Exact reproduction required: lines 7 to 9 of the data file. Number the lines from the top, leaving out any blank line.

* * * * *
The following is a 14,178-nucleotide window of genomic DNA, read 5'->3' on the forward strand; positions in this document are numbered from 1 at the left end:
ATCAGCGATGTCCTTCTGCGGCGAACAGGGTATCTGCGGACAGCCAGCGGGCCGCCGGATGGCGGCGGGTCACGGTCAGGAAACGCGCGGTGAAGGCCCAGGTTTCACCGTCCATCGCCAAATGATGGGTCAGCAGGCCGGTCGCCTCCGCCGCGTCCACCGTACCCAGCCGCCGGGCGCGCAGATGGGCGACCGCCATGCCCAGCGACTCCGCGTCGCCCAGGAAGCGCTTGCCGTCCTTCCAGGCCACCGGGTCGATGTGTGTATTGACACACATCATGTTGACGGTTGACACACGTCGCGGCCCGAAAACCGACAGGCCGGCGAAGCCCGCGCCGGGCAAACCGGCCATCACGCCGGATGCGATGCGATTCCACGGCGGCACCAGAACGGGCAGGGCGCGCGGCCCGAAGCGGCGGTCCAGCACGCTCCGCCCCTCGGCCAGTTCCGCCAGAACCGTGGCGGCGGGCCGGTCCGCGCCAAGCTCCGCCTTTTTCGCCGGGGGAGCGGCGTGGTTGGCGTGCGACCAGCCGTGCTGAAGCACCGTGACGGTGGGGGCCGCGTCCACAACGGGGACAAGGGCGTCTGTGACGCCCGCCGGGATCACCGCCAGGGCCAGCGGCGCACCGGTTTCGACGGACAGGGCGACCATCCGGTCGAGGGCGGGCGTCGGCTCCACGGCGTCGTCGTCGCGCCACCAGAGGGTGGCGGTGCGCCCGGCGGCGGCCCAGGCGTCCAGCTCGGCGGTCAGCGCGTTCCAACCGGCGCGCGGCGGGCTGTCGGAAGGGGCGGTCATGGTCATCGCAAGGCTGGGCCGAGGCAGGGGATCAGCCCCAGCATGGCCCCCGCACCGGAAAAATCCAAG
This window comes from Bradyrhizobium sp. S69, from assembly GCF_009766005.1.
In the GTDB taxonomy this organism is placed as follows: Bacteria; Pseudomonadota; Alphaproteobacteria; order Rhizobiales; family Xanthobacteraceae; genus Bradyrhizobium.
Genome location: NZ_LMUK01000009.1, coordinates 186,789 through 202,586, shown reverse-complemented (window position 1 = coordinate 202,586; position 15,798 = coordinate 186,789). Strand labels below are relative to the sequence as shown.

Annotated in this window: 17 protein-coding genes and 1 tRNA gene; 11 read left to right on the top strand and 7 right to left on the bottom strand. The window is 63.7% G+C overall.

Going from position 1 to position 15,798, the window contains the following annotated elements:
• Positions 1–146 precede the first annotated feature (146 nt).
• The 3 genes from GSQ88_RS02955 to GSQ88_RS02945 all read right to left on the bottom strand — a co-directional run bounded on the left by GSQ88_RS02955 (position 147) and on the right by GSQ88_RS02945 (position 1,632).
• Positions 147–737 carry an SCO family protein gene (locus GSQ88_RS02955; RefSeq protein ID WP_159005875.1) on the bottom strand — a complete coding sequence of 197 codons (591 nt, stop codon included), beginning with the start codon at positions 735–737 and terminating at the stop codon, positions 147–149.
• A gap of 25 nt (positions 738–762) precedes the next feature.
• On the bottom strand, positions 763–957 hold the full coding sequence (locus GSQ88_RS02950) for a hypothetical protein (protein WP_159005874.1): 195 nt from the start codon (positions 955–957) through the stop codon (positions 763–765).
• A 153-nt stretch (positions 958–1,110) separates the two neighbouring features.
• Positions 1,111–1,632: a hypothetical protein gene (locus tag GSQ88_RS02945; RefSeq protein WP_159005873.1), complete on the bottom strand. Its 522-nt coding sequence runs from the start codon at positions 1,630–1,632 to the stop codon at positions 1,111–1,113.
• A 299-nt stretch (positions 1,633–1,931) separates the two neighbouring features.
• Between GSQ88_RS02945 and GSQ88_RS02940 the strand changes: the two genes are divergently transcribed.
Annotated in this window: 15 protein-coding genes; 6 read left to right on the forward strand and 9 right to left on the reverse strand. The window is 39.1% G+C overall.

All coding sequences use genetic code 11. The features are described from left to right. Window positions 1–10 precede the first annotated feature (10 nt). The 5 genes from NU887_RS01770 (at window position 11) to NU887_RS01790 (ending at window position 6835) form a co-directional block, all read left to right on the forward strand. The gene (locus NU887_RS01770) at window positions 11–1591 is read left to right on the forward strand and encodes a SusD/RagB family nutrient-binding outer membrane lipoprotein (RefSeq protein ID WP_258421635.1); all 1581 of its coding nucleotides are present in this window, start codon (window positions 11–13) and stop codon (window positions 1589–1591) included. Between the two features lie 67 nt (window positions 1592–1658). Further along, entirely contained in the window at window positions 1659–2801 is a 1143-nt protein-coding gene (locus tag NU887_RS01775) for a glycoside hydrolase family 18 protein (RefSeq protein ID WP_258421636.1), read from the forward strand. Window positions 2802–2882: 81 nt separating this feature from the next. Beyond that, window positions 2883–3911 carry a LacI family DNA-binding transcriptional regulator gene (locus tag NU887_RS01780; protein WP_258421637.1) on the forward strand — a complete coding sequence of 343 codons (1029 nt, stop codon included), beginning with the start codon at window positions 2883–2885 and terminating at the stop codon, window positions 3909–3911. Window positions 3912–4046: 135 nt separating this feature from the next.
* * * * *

Going from position 1 to position 15,798, the window contains the following annotated elements:
• Positions 1–146 precede the first annotated feature (146 nt).
• The 3 genes from GSQ88_RS02955 to GSQ88_RS02945 all read right to left on the bottom strand — a co-directional run bounded on the left by GSQ88_RS02955 (position 147) and on the right by GSQ88_RS02945 (position 1,632).